Perriman on reading NT eschatology
What do you think of Perriman’s four hermeneutical points, listed at the start of his fascinating book, The Coming of the Son of Man, for dealing with NT eschatological language?:
1) ‘We will try to read forwards from the first century rather than backwards from the twenty-first century … We must also make an attempt at a much harder task, which is to imagine that we share their ignorance about what lies in the future’ (3).
2) ‘New Testament apocalyptic relates meaningfully to the world as it was seen from the first century’ (4).
3) NT ‘apocalyptic is thoroughly allusive … [and] borrowing language and imagery is not inconsequential but must be taken into account in at least three important respects’ (6).
- ‘First, it brings into view a surrounding argument or narrative that is likely to have a significant bearing on how the New Testament argument or narrative is to be interpreted’ (7).
- ‘The borrowing is virtually an admission on the part of the author that the future is not seen clearly … If we find, for example, that Jesus describes what is going to happen in terms of what has already taken place, this is surely because he is less concerned to give a literal account of events than to draw attention to certain underlying theological continuities’ (7).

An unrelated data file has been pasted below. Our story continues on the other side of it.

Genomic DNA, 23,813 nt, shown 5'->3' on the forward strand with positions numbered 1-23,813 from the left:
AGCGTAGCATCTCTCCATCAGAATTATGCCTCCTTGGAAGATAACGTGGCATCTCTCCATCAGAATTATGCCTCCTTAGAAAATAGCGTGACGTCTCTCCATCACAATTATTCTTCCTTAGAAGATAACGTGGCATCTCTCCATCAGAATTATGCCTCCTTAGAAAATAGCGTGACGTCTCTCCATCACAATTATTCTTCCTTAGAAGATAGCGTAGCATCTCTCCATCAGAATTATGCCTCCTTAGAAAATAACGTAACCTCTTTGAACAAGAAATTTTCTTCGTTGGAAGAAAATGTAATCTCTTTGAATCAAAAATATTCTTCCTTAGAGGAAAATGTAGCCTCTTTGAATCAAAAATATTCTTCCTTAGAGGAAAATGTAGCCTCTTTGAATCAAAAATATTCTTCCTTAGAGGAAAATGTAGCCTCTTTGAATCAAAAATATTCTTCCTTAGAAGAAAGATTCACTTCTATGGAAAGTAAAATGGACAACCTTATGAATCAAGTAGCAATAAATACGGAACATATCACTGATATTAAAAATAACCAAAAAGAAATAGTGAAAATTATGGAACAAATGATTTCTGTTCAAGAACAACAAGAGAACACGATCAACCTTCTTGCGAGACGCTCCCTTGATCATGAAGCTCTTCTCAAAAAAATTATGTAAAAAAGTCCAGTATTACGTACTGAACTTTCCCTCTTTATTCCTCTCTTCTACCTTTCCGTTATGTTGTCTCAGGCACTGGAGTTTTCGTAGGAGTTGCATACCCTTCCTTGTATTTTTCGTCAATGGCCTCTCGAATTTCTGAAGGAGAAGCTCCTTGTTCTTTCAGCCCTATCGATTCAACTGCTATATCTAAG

- OT prophecy is often better understood not as fulfilment but as reapplication.
4) He ‘will endeavor to construct an integrated and consistent apocalyptic narrative for the New Testament’ (8).This last point is reflective, of course, of the wider problem concerning how one constructs an argument. What comes first, context or context, and how do they relate? For Perriman, important is ‘narrative coherence’ as ‘not every interpretation can be properly defended on intrinsic grounds, either because we lack space or because texts out of context are often irreducibly ambiguous. It is important that we do not lose sight of the wood because we have our noses up against the bark of the trees’ (9).
This last point hits on a massively controversial area. To no doubt over generalise, I suggest that German speaking scholarship is happier to leave inconsistencies in Paul, and to build either developmental hypotheses around this perception (cf. Schnelle. I.e. Paul changed his mind about this, that and the other, and this is perhaps why), or simply posit blatant contradiction. Anglo-American scholarship, on the other hand, tends to prefer to at least attempt a reading that bears in mind the intrinsic weight of the bigger picture as in a greater measure significant for understanding individual elements.
But who is right?